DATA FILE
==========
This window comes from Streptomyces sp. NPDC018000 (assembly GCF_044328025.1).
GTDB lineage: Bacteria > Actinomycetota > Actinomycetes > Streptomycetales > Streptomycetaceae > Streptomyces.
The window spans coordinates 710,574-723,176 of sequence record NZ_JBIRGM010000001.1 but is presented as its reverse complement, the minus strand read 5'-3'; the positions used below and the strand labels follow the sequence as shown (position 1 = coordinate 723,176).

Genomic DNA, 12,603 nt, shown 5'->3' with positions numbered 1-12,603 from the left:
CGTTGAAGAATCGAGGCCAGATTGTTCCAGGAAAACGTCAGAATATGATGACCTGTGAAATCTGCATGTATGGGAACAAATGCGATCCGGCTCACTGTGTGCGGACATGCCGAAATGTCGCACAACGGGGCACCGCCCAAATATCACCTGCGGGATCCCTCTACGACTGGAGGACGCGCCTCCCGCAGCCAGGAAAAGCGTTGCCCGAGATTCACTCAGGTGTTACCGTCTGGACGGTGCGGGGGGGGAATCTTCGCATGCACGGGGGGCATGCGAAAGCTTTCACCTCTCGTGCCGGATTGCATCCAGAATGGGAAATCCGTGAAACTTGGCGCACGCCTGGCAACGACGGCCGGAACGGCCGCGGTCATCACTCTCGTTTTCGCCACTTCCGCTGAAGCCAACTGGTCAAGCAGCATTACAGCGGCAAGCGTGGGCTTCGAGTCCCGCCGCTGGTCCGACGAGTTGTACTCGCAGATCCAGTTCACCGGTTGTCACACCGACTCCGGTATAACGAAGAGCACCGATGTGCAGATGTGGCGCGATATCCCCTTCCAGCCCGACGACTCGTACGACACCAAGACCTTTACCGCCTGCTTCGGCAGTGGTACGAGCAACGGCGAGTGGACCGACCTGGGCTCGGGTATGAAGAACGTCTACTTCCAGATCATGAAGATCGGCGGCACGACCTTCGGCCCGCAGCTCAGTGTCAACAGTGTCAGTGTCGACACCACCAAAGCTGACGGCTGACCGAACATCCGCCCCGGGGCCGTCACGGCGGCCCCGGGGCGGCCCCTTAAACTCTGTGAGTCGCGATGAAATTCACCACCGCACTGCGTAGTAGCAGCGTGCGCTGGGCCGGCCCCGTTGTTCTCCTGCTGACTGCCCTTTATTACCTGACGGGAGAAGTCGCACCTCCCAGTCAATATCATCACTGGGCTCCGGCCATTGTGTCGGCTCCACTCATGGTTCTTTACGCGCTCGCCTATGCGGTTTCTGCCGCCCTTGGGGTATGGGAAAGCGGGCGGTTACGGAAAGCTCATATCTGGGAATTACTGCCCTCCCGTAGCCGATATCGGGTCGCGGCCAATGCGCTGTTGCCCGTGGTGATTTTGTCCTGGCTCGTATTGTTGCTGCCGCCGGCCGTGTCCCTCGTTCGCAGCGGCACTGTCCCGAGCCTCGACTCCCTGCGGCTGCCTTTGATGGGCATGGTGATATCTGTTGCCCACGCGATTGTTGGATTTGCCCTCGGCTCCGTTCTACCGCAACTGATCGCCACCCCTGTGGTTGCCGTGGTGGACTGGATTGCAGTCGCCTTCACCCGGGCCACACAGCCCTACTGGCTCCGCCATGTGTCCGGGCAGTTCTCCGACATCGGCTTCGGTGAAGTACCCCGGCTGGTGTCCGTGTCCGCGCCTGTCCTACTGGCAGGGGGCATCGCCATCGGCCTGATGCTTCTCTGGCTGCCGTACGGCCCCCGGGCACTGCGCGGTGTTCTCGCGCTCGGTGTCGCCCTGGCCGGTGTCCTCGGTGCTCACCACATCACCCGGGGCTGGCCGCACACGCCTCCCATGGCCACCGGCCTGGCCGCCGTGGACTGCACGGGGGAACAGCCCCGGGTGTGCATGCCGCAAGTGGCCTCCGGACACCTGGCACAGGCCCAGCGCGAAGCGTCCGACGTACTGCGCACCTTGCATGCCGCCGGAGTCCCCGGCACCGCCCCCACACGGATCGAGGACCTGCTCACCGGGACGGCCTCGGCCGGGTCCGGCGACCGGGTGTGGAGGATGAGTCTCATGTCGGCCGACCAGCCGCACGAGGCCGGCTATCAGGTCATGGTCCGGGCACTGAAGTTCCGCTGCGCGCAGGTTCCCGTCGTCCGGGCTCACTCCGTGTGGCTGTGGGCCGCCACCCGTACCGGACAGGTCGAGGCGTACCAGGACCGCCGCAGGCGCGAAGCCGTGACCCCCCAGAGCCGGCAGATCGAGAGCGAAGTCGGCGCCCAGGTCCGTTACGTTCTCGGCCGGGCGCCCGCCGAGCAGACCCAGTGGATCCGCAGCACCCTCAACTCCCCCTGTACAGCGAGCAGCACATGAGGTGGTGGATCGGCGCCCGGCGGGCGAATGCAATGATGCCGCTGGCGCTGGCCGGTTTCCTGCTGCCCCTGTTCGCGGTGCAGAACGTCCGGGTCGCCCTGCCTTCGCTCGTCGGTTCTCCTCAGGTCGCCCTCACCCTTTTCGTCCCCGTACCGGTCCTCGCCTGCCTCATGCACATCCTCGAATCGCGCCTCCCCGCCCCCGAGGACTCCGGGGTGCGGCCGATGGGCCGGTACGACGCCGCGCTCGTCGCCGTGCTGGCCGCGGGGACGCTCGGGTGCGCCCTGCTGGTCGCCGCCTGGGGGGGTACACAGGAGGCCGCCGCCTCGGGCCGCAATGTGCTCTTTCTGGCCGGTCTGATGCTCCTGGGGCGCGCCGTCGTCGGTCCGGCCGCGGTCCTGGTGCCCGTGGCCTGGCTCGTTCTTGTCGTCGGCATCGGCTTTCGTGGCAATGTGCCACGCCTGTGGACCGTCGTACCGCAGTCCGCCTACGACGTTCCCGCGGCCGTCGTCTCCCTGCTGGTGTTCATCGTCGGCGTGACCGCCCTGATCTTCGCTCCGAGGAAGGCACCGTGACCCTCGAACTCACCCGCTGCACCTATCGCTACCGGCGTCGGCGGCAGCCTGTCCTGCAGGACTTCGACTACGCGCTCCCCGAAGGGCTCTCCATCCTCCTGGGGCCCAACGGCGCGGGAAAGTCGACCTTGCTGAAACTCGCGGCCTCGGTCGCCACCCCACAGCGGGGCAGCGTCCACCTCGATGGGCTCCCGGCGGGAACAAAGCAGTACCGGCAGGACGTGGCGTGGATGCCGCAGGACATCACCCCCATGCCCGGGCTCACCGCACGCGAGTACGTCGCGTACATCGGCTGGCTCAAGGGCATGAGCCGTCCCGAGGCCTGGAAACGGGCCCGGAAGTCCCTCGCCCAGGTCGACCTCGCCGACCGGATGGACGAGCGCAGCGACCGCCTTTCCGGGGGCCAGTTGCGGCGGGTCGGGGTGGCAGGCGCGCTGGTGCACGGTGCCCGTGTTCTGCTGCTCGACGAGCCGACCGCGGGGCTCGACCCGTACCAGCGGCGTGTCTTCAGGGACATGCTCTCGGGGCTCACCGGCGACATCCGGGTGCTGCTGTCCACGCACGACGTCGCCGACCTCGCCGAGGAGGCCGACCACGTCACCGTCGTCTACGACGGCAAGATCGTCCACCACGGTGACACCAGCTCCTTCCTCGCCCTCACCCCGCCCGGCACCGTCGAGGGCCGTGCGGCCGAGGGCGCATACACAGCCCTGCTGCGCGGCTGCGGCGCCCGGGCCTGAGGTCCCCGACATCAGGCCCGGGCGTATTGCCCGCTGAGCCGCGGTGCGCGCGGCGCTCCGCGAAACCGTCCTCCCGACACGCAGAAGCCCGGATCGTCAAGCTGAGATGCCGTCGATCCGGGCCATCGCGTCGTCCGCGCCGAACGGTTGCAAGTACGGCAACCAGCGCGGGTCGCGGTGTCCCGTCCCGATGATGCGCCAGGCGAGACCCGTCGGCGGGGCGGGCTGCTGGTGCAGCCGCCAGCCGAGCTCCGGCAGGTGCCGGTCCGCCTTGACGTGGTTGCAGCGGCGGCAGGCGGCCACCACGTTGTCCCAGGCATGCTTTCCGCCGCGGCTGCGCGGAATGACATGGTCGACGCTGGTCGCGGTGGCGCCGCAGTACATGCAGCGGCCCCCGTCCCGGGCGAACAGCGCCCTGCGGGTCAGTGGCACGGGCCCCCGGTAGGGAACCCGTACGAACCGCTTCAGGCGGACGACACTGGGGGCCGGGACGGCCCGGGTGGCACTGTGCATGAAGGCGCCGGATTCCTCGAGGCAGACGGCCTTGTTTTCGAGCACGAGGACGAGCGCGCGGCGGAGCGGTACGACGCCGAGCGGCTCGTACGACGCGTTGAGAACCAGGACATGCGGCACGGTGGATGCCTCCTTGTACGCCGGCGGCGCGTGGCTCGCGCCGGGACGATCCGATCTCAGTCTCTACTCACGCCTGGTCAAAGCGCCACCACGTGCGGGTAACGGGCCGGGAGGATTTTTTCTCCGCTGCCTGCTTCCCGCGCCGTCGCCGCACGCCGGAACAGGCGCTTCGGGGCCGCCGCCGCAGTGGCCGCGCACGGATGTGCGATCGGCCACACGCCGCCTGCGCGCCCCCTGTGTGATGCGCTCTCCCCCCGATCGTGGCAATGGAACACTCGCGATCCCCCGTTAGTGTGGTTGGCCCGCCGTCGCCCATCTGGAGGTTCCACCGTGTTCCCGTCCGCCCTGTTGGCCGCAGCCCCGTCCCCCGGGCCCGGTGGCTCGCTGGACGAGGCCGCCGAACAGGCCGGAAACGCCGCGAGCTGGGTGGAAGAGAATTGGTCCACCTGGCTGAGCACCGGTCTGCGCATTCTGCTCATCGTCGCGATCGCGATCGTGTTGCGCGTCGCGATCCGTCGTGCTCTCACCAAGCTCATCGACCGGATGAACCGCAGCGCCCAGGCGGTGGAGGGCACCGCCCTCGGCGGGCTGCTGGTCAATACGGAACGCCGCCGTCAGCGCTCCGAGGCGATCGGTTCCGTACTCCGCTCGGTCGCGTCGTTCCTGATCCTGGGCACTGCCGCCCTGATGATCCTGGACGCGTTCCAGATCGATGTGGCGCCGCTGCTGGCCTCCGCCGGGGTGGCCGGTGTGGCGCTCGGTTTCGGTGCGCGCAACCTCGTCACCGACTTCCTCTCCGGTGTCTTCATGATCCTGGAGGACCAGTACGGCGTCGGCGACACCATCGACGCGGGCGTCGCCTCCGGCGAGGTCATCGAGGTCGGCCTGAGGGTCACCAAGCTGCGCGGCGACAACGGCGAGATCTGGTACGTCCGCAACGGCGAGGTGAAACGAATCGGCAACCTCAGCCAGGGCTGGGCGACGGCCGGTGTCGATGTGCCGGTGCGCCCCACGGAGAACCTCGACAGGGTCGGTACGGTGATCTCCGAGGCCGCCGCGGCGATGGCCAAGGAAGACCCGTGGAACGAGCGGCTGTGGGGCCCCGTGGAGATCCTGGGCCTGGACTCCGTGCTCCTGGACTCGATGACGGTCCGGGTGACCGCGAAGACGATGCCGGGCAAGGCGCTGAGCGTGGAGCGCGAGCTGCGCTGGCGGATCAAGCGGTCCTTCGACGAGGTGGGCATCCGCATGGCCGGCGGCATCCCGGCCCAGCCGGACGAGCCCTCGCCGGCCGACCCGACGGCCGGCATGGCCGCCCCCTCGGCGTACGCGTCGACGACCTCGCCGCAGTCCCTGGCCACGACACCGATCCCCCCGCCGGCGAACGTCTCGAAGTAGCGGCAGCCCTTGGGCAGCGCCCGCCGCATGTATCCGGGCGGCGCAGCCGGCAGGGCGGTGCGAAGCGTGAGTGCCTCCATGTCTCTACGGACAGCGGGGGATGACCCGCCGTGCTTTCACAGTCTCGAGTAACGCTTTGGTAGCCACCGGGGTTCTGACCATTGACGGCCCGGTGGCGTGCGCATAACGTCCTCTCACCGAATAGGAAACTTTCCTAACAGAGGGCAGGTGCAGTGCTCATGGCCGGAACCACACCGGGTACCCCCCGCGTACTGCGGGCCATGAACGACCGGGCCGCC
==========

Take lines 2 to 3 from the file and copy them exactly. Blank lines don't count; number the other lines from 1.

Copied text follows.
GTDB lineage: Bacteria > Actinomycetota > Actinomycetes > Streptomycetales > Streptomycetaceae > Streptomyces.
The window spans coordinates 710,574-723,176 of sequence record NZ_JBIRGM010000001.1 but is presented as its reverse complement, the minus strand read 5'-3'; the positions used below and the strand labels follow the sequence as shown (position 1 = coordinate 723,176).